Perhaps it was an hallucination, but as the youthful crowd fidgeted in their seats waiting for the Gorillaz to hit the stage for the Denver leg of their Escape to Plastic Beach World Tour 2010, there was an unmistakable “Are we there yet?”
Being one of the few graybeard/no-hairs in the crowd, I’ll admit I felt just a little old. But contrary to popular belief, aging has some definite benefits. Your joints pop and creak and make all kinds of really cool noises.
You seem to hear less of the unkind things that people say about you – come to think of it, you hear less of everything.
And, you get to play hide-and-seek with your hair.
The best thing though? Live long enough and you can be the only person to have seen both the Monkees and the Gorillaz in concert. Well – there may be a few of us.
Although most of the crowd hadn’t been born when the Monkees were hanging around, both the young and the experienced fans could agree on one thing – the Gorillaz concert was definitely worth the wait.
For a time, there was a better chance of winning the Powerball than seeing the Gorillaz play live. Originally a musical project created in 1998 by British musician Damon Albarn and British cartoonist Jamie Hewlett, the endeavor consisted of the Gorillaz music itself and a far-reaching fictional universe depicting a “virtual band” of comic book characters. The music is a collaboration between various musicians, Albarn being the only permanent musical contributor.
The original avatars, 2D (lead vocalist, keyboard), Murdoc Niccals (bass guitar), Noodle (guitar, keyboard, and occasional vocals) and Russel Hobbs (drums and percussion) were certainly front and center – well, rear and center – for the sold-out show.
Beginning with the very first sensory morsels spilling from the stage, it was clear that this was less a concert and more a theatrical happening. Fans were there to celebrate Halloween a week early, with the obligatory legions of fans appropriately bedecked in nautical garb, a neon-highlighted refugee from Tron, and making a guest appearance, Dumb and Dumber’s Harry and Lloyd, among many others.
Albarn might have spaced out the sunscreen, but he remembered to bring everything else for a day at the beach.
The show opened with a sweeping orchestral intro, with contributions from a tuba-enhanced full horn section (Hypnotic Brass Ensemble), a string section, four backup singers, and a couple of legendary sea-dogs – and no, it wasn’t Gilligan and the Skipper.
Mick Jones (lead guitar) and Paul Simonon (bass), the remaining original members of punk icons The Clash, ably manned their respective axes throughout the show.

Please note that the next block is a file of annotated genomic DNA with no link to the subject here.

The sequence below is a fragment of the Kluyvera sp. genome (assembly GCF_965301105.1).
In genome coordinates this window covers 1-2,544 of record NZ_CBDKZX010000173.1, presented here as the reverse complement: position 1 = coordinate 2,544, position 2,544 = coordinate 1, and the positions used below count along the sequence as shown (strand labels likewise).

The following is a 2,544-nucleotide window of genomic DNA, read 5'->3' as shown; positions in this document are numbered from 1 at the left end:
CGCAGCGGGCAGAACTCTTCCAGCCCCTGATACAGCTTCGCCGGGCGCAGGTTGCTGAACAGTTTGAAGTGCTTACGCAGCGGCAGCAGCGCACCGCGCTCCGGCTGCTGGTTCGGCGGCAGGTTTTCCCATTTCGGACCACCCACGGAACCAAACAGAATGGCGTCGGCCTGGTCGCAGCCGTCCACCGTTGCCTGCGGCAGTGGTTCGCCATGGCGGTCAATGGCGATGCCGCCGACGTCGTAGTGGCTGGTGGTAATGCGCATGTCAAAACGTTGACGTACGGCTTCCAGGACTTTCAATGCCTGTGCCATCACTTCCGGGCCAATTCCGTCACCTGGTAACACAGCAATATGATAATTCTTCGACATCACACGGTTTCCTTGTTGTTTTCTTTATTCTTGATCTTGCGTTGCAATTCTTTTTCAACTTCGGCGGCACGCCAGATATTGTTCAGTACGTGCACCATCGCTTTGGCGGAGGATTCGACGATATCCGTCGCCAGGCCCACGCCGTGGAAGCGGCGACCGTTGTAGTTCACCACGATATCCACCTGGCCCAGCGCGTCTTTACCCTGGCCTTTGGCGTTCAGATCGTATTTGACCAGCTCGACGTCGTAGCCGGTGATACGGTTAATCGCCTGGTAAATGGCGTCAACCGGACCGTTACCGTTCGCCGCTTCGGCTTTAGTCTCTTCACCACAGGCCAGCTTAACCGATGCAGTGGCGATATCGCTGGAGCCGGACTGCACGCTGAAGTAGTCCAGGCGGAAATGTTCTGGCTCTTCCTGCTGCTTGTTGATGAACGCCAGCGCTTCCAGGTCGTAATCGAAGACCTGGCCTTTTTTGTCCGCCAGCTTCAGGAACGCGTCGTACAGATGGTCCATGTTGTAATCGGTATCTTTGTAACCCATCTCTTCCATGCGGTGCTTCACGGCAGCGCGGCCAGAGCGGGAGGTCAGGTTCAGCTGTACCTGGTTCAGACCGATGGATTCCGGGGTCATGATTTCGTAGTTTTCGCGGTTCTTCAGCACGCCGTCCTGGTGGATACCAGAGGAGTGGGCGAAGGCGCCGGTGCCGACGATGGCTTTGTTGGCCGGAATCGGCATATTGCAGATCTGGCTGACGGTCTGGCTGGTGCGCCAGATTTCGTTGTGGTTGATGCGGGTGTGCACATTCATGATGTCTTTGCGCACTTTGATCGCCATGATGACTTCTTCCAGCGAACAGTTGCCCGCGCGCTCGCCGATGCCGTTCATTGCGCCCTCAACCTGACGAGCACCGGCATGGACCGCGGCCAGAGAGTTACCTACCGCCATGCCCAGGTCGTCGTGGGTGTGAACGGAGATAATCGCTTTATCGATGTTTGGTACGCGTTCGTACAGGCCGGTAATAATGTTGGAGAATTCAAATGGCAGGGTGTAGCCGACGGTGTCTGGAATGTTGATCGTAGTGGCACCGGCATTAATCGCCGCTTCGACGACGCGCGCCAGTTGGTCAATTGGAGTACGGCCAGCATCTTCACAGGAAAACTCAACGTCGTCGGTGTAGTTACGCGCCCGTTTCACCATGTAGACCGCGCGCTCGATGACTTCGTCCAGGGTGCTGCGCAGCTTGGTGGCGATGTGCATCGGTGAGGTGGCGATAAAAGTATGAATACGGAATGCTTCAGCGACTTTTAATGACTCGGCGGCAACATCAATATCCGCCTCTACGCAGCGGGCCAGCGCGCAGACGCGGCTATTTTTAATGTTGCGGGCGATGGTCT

There were times when the show seemed like a “who’s who” of musical diversity, as soul legend Bobby Womack, rappers De La Soul, Pharcyde’s Bootie Brown, Kano, Bashy, Roses Gabor, and Little Dragon played a game of vocal musical chairs throughout the evening.
And, oh yeah – the video cameos from Snoop Dogg and Bruce Willis didn’t hurt either.
The strings gave the second number a surreal quality as Albarn musically asked, are we the “Last Living Souls” (2005’s Demon Days), channeling Mark Mothersbaugh (Devo) and David Byrne (Talking Heads).
Simonon’s bass and the pounding percussion kept up a funky techno groove throughout the show, and the fans were more than happy to obligingly dance to the paradoxically poppy “On Melancholy Hill” (2010’s Escape to Plastic Beach) and the techno-acoustic “Dare” (Demon Days).
Albarn displayed his diverse musical skills on “Tomorrow Comes Today” (2000 EP by the same name) by breaking out his trusty ocarina – that’s right, his ocarina – the happy sounds in stark contrast to Simonon’s throbbing bass and Albarn’s moody vocals.
The band lightened the mood by moving into a playful “Empire Ants” (Beach), highlighted by Albarn’s duet with Little Dragon. The red spotlight shining on Dragon’s glittery shoes conjured up visions of Dorothy longing for Kansas.
Ably backed by an animated children’s choir, Brown made the fans’ day by gunning down a ghostly “Dirty Harry” (Demon Days), setting the stage for the moody “El Manana” (Demon Days). War raged on the background screen as the dark melody unfolded, conspicuously marked by a keyboard solo that evoked images of an air raid siren and had the crowd nervously looking overhead.
Albarn took us for a figurative stroll through a Middle Eastern bazaar as he was joined onstage by Kano, Bashy, and American Syrian musicians to play the volatile “White Flag” (Beach), forcing the crowd into a frenzied surrender.
As the band eagerly hit the stage for an extended encore, Womack movingly dedicated the bluesy “Cloud of Unknowing” (Beach) to “all of the lost soldiers.” The wear and tear of the road was obvious as he addressed the mile-high “Seattle, Washington” crowd, but the fans quickly forgave him as De La Soul returned to the stage for crowd favorite “Feel Good” (Demon Days) and Kano and Bashy favored the crowd with “Clint Eastwood” (2001’s Gorillaz).
The highlight of the show was “Don’t Get Lost in Heaven” (Demon Days), as Albarn’s heavenly falsetto brought an ethereal echo to the stage.
As the Gorillaz closed the show with a Broadway appropriate “Demon Days,” it was clear that they had something to prove – and prove it they did. The Gorillaz are much more than just pen and ink – and the fans can’t wait for the next chapter.